JetBlue Plane
A JetBlue Airlines Airbus A321-200 taxis at Los Angeles International Airport on May 24, 2018.DANIEL SLIM/AFP/Getty Images

A hijack scare at John F. Kennedy International (JFK) Airport in New York City left passengers terrified on Tuesday evening. The LA bound flight became unresponsive to tower communications after the craft's radio stopped working, triggering a scare.

The LA bound flight 1623 was scheduled to take off at around 7.30 pm ET but there was no communication with the air traffic control before departure. The pilot of the flight tried to punch in the code to alert that the radio was not working but mistakenly hit keys that gave signals of a hijack, NY post quoted law enforcement sources as saying.

And since there was no verbal contact with the pilot of the flight, the JK authorities assumed that the plane was hijacked and law enforcement agencies rushed to the scene.

"That brought everyone and their mother out to the tarmac," a law enforcement source said. "Most people (cops and firefighters on the scene) have never responded to a hijacking, other than in training."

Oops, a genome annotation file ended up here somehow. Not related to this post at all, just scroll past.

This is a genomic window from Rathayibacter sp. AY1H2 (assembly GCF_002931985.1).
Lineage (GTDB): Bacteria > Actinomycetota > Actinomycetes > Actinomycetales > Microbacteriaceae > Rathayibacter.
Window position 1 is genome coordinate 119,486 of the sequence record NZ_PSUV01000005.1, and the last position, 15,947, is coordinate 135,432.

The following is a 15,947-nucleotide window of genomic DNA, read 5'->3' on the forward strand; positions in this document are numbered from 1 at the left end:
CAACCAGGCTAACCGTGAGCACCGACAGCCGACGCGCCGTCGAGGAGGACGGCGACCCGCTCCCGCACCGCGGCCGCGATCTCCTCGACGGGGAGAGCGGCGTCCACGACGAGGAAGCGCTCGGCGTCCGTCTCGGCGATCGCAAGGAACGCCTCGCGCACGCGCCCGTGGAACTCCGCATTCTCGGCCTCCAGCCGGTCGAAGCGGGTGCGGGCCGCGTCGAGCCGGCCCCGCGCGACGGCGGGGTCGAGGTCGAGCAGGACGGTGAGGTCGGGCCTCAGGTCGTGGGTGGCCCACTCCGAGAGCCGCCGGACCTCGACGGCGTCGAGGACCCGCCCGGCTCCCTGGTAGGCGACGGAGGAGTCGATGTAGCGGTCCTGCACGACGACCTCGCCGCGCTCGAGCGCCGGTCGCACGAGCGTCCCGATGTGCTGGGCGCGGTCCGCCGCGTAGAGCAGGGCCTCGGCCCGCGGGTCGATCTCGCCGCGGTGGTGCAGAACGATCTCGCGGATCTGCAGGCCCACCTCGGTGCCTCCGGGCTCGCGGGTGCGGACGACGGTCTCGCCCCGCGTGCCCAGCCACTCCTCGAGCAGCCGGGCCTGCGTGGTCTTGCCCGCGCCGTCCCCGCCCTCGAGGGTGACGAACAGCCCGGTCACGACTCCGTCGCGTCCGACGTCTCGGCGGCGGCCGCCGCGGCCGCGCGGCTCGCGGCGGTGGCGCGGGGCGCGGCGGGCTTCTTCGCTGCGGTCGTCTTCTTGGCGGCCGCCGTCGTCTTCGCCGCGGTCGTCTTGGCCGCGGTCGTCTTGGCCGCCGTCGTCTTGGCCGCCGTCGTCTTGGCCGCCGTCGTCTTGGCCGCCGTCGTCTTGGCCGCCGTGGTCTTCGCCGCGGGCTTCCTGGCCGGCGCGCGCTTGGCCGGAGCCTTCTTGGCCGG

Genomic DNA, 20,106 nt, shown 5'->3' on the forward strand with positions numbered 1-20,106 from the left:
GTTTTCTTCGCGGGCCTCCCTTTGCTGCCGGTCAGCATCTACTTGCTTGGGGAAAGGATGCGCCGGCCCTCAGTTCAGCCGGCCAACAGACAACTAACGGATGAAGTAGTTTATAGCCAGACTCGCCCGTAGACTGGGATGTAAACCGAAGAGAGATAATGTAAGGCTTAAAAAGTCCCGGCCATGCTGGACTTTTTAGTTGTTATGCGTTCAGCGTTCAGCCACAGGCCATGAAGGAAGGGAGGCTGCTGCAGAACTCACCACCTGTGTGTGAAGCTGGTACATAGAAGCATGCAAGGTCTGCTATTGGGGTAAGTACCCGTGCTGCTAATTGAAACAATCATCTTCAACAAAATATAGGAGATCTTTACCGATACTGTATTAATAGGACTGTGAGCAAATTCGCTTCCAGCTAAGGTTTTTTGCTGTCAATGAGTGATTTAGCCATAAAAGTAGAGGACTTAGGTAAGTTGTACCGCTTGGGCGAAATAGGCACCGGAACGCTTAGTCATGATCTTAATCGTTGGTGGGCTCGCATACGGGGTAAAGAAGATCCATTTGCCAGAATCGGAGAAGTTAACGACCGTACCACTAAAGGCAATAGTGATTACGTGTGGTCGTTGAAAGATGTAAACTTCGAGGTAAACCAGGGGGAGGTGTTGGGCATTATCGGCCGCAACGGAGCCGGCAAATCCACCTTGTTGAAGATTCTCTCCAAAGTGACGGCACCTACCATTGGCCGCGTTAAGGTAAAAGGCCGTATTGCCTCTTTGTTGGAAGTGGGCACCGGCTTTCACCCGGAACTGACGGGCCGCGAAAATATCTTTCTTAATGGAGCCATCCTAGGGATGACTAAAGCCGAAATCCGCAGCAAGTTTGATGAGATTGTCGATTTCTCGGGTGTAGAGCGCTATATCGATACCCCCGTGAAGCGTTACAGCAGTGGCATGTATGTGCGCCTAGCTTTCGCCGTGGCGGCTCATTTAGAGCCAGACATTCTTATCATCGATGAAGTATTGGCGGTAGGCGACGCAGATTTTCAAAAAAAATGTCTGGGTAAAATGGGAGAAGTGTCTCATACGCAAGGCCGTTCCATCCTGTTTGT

Passengers on the flight took to Twitter to describe the horrifying time when they thought the plane was hijacked.

"I am on a Jet Blue flight at JFK that lost its communications. Created a security crisis. 10 heavily armed cops boarded plane and just left. After 1.5 hours on runway being towed back to gate. Wow," Tony Schwartz, the CEO of The Energy Project, tweeted.

"Woah. My worst nightmare. @Delta JFK to LAX right now, honestly thought we were going to die. I AM ALIVE THANK GOSH I MEDIATE U GUYS what is going on," another passenger tweeted.

JFK Airport
The new JetBlue terminal is seen at John F. Kennedy International Airport on its first official day of operation October 22, 2008 the Queens borough of New York City.Mario Tama/Getty Images

JetBlue spokeswoman Paula Acevedo refused to comment on the incident but added that it was a false alarm.

"Shortly before departure, Flight 1623 from New York JFK to Los Angeles experienced a radio issue impacting the crew's ability to communicate and a false alarm was sent to JFK tower," she said in a statement.

"While communication was re-established via alternate channels, authorities responded in an abundance of caution. The aircraft was cleared and returned to the gate for inspection," she added.